A bit of patience and manners is some of what's required to be successful in the African context, says Jean-Jacques Pierre Oelofse, Wood-Mizer corporate director for emerging markets. With Wood-Mizer already having spent a number of years doing business on the continent, we chatted to Oelofse this #AfricaMonth to find out what some of the initial challenges were, and what the general sentiment among investors is at the moment.
Jean-Jacques Pierre Oelofse, Wood-Mizer corporate director for emerging markets
Could you give us a brief history of Wood-Mizer's expansion into Africa, and what some the of challenges were initially?
Wood-Mizer has been in the Africa market for a number of years. Initially, the company used an appointed representative to manage its interests on the continent. In 2011, the decision was made to open a Wood-Mizer branch office to support this very important market. The decision was based on the recognition that the market required further technical and sales support to unlock the potential that Africa offers. Some of the challenges were: local finance options for markets, finding skilled persons to join the team, the costs of doing business in Africa, security concerns and finding good local business partners in Africa that would hold true to the values that Wood-Mizer has set for itself as a global corporation.
What does it take to succeed in Africa?
An understanding that the Africa market deserves to be treated with the utmost respect. If you want to be successful, you need to understand that each country has completely different business and social etiquette and rules. Patience. Manners.
What are the current trends driving the wood processing sector in Africa?
An increased recognition that Africa needs to use its raw product resources better. This includes using more efficient sawmilling technology that can grow local economies, increase competitiveness and achieve increased sustainability.
What are the key factors you look at before entering a territory in Africa?
Fortunately, in Africa, we have well-developed timber economies that can serve as a starting point to evaluate the opportunities. Political stability, economic growth, population size etc. all play a role in our considerations.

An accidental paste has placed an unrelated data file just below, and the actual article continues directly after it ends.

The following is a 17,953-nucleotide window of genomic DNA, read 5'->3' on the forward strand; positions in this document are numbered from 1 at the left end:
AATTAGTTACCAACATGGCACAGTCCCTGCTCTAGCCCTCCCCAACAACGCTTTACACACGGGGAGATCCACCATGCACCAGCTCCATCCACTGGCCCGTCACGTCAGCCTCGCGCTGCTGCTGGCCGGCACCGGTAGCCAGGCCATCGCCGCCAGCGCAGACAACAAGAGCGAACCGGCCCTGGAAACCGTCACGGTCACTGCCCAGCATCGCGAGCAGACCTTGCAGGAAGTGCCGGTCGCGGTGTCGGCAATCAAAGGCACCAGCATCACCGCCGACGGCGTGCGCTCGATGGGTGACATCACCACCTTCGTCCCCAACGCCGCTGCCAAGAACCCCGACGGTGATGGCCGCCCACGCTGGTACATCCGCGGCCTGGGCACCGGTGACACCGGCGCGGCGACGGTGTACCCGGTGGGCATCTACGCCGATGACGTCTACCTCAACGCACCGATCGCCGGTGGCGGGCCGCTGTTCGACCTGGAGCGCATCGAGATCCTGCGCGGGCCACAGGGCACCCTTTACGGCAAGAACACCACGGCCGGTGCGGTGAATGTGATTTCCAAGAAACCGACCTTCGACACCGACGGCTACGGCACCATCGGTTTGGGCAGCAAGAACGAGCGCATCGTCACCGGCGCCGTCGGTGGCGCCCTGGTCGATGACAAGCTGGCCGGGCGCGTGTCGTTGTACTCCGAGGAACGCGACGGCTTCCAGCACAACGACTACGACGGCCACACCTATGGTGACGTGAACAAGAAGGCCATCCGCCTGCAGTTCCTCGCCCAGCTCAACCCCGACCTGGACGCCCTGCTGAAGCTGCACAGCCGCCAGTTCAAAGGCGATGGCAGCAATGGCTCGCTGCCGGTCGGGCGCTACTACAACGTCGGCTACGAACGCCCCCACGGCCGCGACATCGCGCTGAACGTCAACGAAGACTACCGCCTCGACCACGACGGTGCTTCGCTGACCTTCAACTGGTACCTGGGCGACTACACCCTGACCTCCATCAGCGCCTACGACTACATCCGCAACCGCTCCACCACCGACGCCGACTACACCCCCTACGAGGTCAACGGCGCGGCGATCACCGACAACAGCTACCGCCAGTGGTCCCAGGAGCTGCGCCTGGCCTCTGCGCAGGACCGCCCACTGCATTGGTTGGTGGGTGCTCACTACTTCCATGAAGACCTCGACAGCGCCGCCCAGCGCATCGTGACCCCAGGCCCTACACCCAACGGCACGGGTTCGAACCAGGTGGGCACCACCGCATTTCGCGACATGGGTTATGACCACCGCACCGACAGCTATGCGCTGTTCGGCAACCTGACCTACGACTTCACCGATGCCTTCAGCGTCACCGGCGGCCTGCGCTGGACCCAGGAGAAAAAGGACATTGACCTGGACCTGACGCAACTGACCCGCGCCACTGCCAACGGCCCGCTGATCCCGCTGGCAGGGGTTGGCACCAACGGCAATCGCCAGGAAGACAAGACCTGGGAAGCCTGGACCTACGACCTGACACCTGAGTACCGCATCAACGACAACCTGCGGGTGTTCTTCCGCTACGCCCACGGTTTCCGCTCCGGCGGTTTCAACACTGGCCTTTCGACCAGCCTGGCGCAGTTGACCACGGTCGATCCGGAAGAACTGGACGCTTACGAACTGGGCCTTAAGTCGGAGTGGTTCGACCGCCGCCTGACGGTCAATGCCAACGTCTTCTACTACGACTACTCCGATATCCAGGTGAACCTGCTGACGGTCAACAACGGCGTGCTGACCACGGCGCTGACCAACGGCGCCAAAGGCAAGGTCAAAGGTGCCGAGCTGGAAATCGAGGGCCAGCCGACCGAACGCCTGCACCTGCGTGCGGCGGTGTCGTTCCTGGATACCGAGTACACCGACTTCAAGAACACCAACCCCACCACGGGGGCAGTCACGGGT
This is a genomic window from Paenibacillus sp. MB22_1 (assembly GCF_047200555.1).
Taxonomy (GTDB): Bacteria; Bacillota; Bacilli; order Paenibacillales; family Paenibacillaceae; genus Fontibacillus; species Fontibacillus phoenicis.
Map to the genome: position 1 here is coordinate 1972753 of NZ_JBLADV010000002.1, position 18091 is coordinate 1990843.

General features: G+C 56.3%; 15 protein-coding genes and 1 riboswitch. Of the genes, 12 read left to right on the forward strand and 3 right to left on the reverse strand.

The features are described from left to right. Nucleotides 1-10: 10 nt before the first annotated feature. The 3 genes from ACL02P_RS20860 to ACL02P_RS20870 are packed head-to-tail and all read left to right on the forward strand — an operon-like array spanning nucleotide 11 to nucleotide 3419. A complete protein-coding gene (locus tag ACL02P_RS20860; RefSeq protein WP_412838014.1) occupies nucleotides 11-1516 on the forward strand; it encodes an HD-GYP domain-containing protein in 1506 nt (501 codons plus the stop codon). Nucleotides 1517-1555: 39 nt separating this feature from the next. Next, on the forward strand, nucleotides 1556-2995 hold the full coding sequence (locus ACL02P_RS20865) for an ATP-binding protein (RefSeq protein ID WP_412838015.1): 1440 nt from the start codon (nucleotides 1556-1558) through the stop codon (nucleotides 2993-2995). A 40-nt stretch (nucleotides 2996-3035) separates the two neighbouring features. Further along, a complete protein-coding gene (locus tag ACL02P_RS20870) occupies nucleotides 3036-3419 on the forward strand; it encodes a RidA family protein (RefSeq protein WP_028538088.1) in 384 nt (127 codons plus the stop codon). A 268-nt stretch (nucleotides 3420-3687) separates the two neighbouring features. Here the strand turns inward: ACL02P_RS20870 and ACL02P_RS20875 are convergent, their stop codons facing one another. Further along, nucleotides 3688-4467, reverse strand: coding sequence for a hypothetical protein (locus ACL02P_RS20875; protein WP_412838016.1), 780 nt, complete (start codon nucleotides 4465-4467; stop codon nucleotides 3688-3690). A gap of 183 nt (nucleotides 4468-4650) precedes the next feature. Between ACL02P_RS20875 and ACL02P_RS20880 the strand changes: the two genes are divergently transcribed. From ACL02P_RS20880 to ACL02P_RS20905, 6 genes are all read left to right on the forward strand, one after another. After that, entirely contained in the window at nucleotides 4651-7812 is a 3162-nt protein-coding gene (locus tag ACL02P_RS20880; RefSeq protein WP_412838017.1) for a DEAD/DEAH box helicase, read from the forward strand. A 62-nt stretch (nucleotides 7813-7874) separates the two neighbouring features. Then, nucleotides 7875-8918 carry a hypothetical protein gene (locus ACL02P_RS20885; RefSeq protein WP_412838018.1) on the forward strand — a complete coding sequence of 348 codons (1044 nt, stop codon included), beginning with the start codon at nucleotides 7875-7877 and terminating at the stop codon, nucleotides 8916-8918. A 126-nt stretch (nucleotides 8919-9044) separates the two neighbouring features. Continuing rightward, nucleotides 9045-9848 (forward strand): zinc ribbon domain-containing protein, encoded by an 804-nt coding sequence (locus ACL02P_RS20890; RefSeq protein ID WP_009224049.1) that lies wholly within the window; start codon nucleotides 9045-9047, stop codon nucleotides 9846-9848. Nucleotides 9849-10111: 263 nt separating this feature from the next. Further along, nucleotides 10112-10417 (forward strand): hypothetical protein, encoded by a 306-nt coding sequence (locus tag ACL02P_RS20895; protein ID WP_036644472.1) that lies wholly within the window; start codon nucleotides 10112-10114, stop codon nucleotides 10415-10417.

How does the Wood-Mizer model differ from that of the traditional sawmilling industry?
Our focus for Africa is to build a service support network across the continent that gives sawmillers the backing they deserve. This includes before and after sale service, technical support, spares, training and advice. With increased support, profitable sawmilling businesses across Africa can prosper and reverse the trend of log exports, which has hurt economies, people and the resource across the continent.
How do you incorporate sustainability into the Wood-Mizer business model - particularly in resource-rich Africa?
Wood-Mizer’s approach to sustainability is that it should be broad-based. To protect the global timber resource, which is admittedly under huge pressure, we should find a way to protect and grow more trees but which also benefits people. Sawmilling is the first step in this process. It unlocks the full value of the log where the tree grows. When people prosper from trees, they have a reason to protect the resource and grow more trees. Wood-Mizer’s brand positioning statement on sustainability defines this approach really well: Wood-Mizer, for Timber, for People.
Our technology is also built to enable increased sustainability. Wood-Mizer’s thin-kerf narrow bandsaw technology wastes less timber with more sawn timber produced from a single log. Less waste means less trees need to be cut down to produce timber.
Our equipment use less electricity / fuel without sacrificing high levels of production.
Our technology provides for a quality finished product that is ready to go to market with little or no further preparation required. This reduces waste and energy costs further down the value chain.
Finally, our products are simple to use and easy to afford. With less barriers in place, profitable sawmilling enterprises across Africa can now unlock the full value of the continent’s timber resources for the benefit of its people. By doing so, we can stop the tide of raw logs exports, foster local manufacturing, grow employment, improve lives and spur a love for trees and timber.
How would you describe the level of competition while doing business in Africa?
Africa is an emerging market that offers huge potential. With that comes competition. Africa is also increasingly aware of false promises. Wood-Mizer respects the market and its people and we build our business around integrity, service and trust.
What are your expansion plans, if any?
We have strengthened our team with regional area specialists and further technicians and will be striving to appoint further dealers in countries not yet covered.
What is the general sentiment of investors doing business in Africa right now?
Africa is not an easy market to trade in. If businesses understand how to overcome these challenges, the future is bullish.
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